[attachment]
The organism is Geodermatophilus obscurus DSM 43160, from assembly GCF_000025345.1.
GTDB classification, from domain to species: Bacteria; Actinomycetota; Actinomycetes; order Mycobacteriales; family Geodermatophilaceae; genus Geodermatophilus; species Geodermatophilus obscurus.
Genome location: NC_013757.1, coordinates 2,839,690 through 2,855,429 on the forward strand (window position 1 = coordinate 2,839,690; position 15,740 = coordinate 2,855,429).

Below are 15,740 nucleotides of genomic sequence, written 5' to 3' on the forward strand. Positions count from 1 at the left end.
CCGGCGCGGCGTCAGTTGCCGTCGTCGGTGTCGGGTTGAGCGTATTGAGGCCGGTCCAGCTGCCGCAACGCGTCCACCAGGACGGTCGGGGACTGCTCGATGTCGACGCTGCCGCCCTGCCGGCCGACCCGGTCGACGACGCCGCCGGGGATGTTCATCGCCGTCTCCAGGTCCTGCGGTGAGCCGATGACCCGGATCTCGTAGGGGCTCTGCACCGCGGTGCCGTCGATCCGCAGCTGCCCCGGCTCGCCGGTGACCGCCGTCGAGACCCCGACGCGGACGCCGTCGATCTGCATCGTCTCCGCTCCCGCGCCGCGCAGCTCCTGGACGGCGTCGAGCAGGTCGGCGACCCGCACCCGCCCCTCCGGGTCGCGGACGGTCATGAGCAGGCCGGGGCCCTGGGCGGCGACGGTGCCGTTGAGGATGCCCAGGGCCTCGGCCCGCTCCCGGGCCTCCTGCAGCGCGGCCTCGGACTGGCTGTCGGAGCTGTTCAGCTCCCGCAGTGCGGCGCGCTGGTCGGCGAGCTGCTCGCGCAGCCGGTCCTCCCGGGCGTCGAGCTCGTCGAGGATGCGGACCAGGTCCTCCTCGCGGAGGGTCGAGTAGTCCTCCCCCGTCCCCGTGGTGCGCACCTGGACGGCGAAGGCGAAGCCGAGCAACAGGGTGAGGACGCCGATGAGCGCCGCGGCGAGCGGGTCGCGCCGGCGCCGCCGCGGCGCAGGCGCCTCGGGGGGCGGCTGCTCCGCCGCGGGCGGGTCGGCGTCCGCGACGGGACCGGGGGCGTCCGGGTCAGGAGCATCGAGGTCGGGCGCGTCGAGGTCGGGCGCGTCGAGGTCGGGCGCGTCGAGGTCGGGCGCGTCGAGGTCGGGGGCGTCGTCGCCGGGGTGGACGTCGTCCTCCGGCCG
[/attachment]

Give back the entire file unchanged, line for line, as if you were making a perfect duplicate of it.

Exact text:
The organism is Geodermatophilus obscurus DSM 43160, from assembly GCF_000025345.1.
GTDB classification, from domain to species: Bacteria; Actinomycetota; Actinomycetes; order Mycobacteriales; family Geodermatophilaceae; genus Geodermatophilus; species Geodermatophilus obscurus.
Genome location: NC_013757.1, coordinates 2,839,690 through 2,855,429 on the forward strand (window position 1 = coordinate 2,839,690; position 15,740 = coordinate 2,855,429).

Below are 15,740 nucleotides of genomic sequence, written 5' to 3' on the forward strand. Positions count from 1 at the left end.
CCGGCGCGGCGTCAGTTGCCGTCGTCGGTGTCGGGTTGAGCGTATTGAGGCCGGTCCAGCTGCCGCAACGCGTCCACCAGGACGGTCGGGGACTGCTCGATGTCGACGCTGCCGCCCTGCCGGCCGACCCGGTCGACGACGCCGCCGGGGATGTTCATCGCCGTCTCCAGGTCCTGCGGTGAGCCGATGACCCGGATCTCGTAGGGGCTCTGCACCGCGGTGCCGTCGATCCGCAGCTGCCCCGGCTCGCCGGTGACCGCCGTCGAGACCCCGACGCGGACGCCGTCGATCTGCATCGTCTCCGCTCCCGCGCCGCGCAGCTCCTGGACGGCGTCGAGCAGGTCGGCGACCCGCACCCGCCCCTCCGGGTCGCGGACGGTCATGAGCAGGCCGGGGCCCTGGGCGGCGACGGTGCCGTTGAGGATGCCCAGGGCCTCGGCCCGCTCCCGGGCCTCCTGCAGCGCGGCCTCGGACTGGCTGTCGGAGCTGTTCAGCTCCCGCAGTGCGGCGCGCTGGTCGGCGAGCTGCTCGCGCAGCCGGTCCTCCCGGGCGTCGAGCTCGTCGAGGATGCGGACCAGGTCCTCCTCGCGGAGGGTCGAGTAGTCCTCCCCCGTCCCCGTGGTGCGCACCTGGACGGCGAAGGCGAAGCCGAGCAACAGGGTGAGGACGCCGATGAGCGCCGCGGCGAGCGGGTCGCGCCGGCGCCGCCGCGGCGCAGGCGCCTCGGGGGGCGGCTGCTCCGCCGCGGGCGGGTCGGCGTCCGCGACGGGACCGGGGGCGTCCGGGTCAGGAGCATCGAGGTCGGGCGCGTCGAGGTCGGGCGCGTCGAGGTCGGGCGCGTCGAGGTCGGGCGCGTCGAGGTCGGGGGCGTCGTCGCCGGGGTGGACGTCGTCCTCCGGCCG